The Visigoths in Spain & Rome

Instructor: Harley Davidson

Harley has taught university-level History classes and has a Ph.D. in History

The Visigoths made their presence known across the Roman world and founded a kingdom. This lesson explores the Visigoths' emergence in the 3rd century CE through to their founding of medieval Spain.

Bridging the Ancient and Medieval Worlds

When you think of Spain's history, you might think of the famous Roman Empire, or perhaps of the North African Moors and their conquests. But wedged between the Roman and Islamic periods in Spanish history sits the era of the Visigoths, a Eurasian tribe that migrated into Europe, conquered Rome, and eventually blended with the Romans of Spain.

There are few visible vestiges of Spain's Visigoth past. The modern Spanish language includes only one Visigoth word, verdugo or 'executioner.' You can find some Visigoth-era jewelry, like belt-buckles and pins, in museums.

Nevertheless, the Visigoth era was the crucial link between Spain's Roman and medieval periods, laying the foundation of the Spanish culture that would ultimately spread across the Atlantic and beyond.

The Migration of the Visigoths

While the Visigoths' story ended in Spain, it began on the opposite side of the European continent in the Black Sea area. Having settled on the western side of the Black Sea, the Visigoths quickly found themselves under assault from another Eurasian tribe, the infamous Huns. With nowhere else to turn, the Visigoths requested sanctuary from the Western Roman emperor Valens who granted it in 376 CE.

However, the Roman authorities abused the newly-settled Visigoths, which led to a Visigoth uprising and the Gothic Wars (376-383 CE). The Gothic Wars were devastating to the Western Roman Empire. In the Battle of Adrianople (378 CE), Emperor Valens himself died on the battlefield and the Romans were forced to sue for peace.

The Sack of Rome

The new Eastern Roman emperor, Theodosius I, attempted to placate the Visigoths by bringing them into the fold. He gave governorships to Visigoth chieftains and Visigoths were allowed to join the Roman army.

But Theodosius' efforts at reconciliation were not to last. The Visigoths were Arians, a sect of Christianity that was heretical in the eyes of mainstream Christianity (which followed the Nicene Creed and would later come to be known as the Catholic Church).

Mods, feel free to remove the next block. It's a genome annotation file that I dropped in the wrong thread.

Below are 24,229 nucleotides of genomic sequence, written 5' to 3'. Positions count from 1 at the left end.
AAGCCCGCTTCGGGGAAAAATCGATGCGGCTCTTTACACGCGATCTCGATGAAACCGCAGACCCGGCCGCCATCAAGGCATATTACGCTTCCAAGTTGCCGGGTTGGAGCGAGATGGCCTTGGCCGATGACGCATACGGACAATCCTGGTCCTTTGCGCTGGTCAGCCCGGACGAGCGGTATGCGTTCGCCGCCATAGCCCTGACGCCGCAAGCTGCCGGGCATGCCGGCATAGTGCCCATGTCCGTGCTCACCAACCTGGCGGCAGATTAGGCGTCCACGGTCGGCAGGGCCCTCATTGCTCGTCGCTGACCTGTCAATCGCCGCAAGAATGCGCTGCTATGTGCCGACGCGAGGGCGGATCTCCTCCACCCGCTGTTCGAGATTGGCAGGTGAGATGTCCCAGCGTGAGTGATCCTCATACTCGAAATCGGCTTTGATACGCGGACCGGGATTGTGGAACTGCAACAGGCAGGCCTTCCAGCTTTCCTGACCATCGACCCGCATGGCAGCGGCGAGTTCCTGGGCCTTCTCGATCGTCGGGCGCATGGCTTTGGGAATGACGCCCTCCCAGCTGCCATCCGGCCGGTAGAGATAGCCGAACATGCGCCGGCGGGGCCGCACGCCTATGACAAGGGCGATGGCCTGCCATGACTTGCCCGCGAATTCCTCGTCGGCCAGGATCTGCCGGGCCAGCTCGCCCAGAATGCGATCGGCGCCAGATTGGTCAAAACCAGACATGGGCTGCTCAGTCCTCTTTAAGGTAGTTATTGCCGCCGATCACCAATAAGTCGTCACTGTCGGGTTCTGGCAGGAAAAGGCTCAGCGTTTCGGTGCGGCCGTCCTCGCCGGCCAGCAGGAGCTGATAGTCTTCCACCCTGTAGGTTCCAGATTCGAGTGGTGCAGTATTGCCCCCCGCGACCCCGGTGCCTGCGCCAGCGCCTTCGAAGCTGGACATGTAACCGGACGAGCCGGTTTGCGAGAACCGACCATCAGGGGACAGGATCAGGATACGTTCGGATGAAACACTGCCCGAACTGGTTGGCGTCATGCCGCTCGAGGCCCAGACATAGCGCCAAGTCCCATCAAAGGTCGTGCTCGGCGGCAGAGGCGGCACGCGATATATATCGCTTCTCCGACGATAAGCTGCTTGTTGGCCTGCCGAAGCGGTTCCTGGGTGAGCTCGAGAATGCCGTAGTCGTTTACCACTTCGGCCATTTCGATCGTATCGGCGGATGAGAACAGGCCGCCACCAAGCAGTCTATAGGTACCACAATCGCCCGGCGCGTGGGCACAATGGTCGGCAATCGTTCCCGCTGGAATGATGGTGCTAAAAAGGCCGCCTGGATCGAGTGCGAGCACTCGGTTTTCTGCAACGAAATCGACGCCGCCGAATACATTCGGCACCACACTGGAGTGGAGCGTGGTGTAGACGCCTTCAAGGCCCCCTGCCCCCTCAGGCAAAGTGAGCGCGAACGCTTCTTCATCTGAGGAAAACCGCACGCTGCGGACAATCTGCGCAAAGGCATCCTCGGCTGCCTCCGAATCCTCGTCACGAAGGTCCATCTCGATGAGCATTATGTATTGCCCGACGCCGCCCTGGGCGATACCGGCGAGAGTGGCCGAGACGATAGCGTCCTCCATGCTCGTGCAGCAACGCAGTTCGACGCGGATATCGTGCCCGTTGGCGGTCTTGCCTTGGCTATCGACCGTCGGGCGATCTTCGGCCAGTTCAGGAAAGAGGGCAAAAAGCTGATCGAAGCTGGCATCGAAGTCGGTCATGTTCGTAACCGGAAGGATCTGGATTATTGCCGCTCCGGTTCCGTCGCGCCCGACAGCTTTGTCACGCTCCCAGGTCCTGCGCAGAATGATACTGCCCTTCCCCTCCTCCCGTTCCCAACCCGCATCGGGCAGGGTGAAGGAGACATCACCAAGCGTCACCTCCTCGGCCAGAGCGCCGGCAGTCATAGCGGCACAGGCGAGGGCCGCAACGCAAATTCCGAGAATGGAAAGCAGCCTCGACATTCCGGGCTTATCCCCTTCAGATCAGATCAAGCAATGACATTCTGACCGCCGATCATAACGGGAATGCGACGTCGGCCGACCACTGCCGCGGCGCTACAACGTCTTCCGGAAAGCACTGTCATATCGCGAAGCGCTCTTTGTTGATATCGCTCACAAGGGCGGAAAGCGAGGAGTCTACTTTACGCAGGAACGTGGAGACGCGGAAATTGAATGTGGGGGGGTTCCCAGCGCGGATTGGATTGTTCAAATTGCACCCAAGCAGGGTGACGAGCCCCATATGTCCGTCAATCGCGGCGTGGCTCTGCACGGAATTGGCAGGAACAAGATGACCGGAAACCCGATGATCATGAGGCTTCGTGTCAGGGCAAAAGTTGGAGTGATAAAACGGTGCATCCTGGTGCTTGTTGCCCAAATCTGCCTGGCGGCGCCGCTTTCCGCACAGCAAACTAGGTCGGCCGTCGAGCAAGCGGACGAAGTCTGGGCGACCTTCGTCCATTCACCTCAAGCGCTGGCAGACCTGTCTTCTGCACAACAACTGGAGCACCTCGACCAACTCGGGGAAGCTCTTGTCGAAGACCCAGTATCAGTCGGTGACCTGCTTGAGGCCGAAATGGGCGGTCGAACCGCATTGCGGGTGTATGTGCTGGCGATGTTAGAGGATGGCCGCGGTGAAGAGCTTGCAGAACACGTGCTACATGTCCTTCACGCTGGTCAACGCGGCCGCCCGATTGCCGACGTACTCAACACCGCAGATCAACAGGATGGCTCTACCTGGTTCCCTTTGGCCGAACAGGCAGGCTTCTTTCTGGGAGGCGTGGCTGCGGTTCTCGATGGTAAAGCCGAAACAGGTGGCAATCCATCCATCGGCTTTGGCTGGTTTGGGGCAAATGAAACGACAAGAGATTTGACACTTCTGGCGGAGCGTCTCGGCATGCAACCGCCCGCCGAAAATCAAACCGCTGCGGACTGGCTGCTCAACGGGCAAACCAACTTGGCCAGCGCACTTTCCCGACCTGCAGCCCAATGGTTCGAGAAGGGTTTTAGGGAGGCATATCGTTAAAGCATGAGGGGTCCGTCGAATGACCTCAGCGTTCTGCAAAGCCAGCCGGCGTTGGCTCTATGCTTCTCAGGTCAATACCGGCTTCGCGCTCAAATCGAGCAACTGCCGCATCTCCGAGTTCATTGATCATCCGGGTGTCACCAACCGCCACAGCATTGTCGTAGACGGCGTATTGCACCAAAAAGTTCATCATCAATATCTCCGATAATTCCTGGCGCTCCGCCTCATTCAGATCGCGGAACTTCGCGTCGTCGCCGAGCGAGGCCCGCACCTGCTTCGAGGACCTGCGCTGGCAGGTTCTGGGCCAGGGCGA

Theodosius, a devout Nicene Christian, persecuted Arian Christians and unsuccessfully attempted to convert the Visigoths away from Arianism. Tensions between the Romans and Visigoths remained high until Theodosius' death in 395.

A depiction of Alaric taking Athens from the Eastern Roman Empire.
Alaric in Athens

After Theodosius' death, a new Visigoth king, Alaric I, emerged. Alaric, having served in the Roman military, argued that the Visigoths had not been properly compensated for their service to the empire. He renewed war against both halves of the Roman Empire, launching assaults on the Balkans and Greece and, most infamously, sacking Rome in 410 CE.

While Alaric would die shortly after the victory over Rome, his legacy would endure for centuries afterward. His military campaign was arguably the death-knell of the Western Roman Empire. But while the Western Roman Empire slipped further into decline, Alaric's Visigoths were about to found their own kingdom.

An Independent Visigoth Kingdom

After the death of Alaric I, his successor, Athaulf, led the Visigoths out of Italy and eventually settled in southern Gaul. There, Athaulf founded the independent Kingdom of Toulouse in 413 CE. His successors expanded this Kingdom further and incorporated large parts of Spain.

The Visigoths largely left Roman society untouched, with Roman laws and bureaucracy still in effect in most places. But the Visigoths remained devout Arians, leading them to persecute Nicene Christians living within the Kingdom of Toulouse.

The religious tensions among the Arian and Nicene Christians eventually came to a head. The leader of Visigoths, now Alaric II, went to war with Clovis, the king of the neighboring Frankish kingdom and champion of Nicene Christianity, in 485 CE. Alaric II died in a decisive and losing battle in 507 CE, and the Visigoth kingdom entered its final phase.

A depiction of the battle between the Visigoths and Clovis, king of the Franks.
Visigoths fighting Clovis

The End of the Visigoths

After the death of Alaric II, the Visigoth kingdom was pushed out of southern Gaul and contained within Spain, taking on a new capital in Toledo. The Visigoths converted from Arianism to Catholicism in 587 CE and, over time, Roman and Visigoth culture slowly blended together.

The fusion of the two cultures was accelerated when Muslim forces from North Africa arrived to conquer Spain in 711 CE. The Muslim armies quickly advanced, but Christian forces held their ground on several fronts.

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